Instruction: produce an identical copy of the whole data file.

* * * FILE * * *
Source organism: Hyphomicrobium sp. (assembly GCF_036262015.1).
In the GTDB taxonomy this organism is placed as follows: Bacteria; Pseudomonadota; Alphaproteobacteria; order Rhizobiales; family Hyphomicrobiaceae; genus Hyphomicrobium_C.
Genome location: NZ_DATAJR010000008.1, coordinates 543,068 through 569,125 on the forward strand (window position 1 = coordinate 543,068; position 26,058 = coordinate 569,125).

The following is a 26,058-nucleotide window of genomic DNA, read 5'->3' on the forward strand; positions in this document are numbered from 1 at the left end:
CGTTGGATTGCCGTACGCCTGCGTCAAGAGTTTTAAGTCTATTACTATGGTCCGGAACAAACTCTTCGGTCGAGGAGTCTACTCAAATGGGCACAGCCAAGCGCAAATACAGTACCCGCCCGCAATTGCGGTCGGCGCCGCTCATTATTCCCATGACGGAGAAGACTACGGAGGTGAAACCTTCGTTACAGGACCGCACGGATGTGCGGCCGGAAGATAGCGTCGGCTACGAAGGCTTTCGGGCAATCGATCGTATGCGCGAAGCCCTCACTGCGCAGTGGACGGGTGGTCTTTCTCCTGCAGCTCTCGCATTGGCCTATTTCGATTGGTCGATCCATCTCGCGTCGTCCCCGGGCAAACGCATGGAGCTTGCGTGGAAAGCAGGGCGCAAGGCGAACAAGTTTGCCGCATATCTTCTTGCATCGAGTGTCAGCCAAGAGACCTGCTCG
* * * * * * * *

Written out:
Source organism: Hyphomicrobium sp. (assembly GCF_036262015.1).
In the GTDB taxonomy this organism is placed as follows: Bacteria; Pseudomonadota; Alphaproteobacteria; order Rhizobiales; family Hyphomicrobiaceae; genus Hyphomicrobium_C.
Genome location: NZ_DATAJR010000008.1, coordinates 543,068 through 569,125 on the forward strand (window position 1 = coordinate 543,068; position 26,058 = coordinate 569,125).

The following is a 26,058-nucleotide window of genomic DNA, read 5'->3' on the forward strand; positions in this document are numbered from 1 at the left end:
CGTTGGATTGCCGTACGCCTGCGTCAAGAGTTTTAAGTCTATTACTATGGTCCGGAACAAACTCTTCGGTCGAGGAGTCTACTCAAATGGGCACAGCCAAGCGCAAATACAGTACCCGCCCGCAATTGCGGTCGGCGCCGCTCATTATTCCCATGACGGAGAAGACTACGGAGGTGAAACCTTCGTTACAGGACCGCACGGATGTGCGGCCGGAAGATAGCGTCGGCTACGAAGGCTTTCGGGCAATCGATCGTATGCGCGAAGCCCTCACTGCGCAGTGGACGGGTGGTCTTTCTCCTGCAGCTCTCGCATTGGCCTATTTCGATTGGTCGATCCATCTCGCGTCGTCCCCGGGCAAACGCATGGAGCTTGCGTGGAAAGCAGGGCGCAAGGCGAACAAGTTTGCCGCATATCTTCTTGCATCGAGTGTCAGCCAAGAGACCTGCTCG